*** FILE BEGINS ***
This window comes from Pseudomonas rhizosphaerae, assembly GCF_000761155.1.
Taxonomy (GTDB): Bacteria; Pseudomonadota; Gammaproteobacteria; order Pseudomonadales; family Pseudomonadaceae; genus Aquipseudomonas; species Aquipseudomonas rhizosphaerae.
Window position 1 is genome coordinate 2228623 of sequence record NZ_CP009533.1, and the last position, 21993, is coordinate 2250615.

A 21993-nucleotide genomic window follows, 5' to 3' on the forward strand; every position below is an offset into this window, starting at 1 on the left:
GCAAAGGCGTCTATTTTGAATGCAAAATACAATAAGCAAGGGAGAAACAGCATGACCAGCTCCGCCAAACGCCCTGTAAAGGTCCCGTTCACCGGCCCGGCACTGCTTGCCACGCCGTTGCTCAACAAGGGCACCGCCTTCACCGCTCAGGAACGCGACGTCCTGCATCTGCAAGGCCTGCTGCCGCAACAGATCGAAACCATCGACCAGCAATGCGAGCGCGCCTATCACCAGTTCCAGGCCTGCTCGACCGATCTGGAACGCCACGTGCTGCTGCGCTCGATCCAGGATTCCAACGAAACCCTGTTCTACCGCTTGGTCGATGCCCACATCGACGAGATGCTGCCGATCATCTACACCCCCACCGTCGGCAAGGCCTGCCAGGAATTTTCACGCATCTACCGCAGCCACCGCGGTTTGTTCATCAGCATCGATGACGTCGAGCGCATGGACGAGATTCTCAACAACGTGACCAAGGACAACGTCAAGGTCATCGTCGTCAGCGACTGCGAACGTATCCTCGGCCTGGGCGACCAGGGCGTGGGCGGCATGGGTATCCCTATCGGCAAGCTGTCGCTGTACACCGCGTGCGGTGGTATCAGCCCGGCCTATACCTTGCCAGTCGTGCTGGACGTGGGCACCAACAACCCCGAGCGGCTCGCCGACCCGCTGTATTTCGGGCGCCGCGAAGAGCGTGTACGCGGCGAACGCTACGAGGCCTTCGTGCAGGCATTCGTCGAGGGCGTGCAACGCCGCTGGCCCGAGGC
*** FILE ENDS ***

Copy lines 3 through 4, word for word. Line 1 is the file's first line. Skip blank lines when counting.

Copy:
Window position 1 is genome coordinate 2228623 of sequence record NZ_CP009533.1, and the last position, 21993, is coordinate 2250615.

A 21993-nucleotide genomic window follows, 5' to 3' on the forward strand; every position below is an offset into this window, starting at 1 on the left: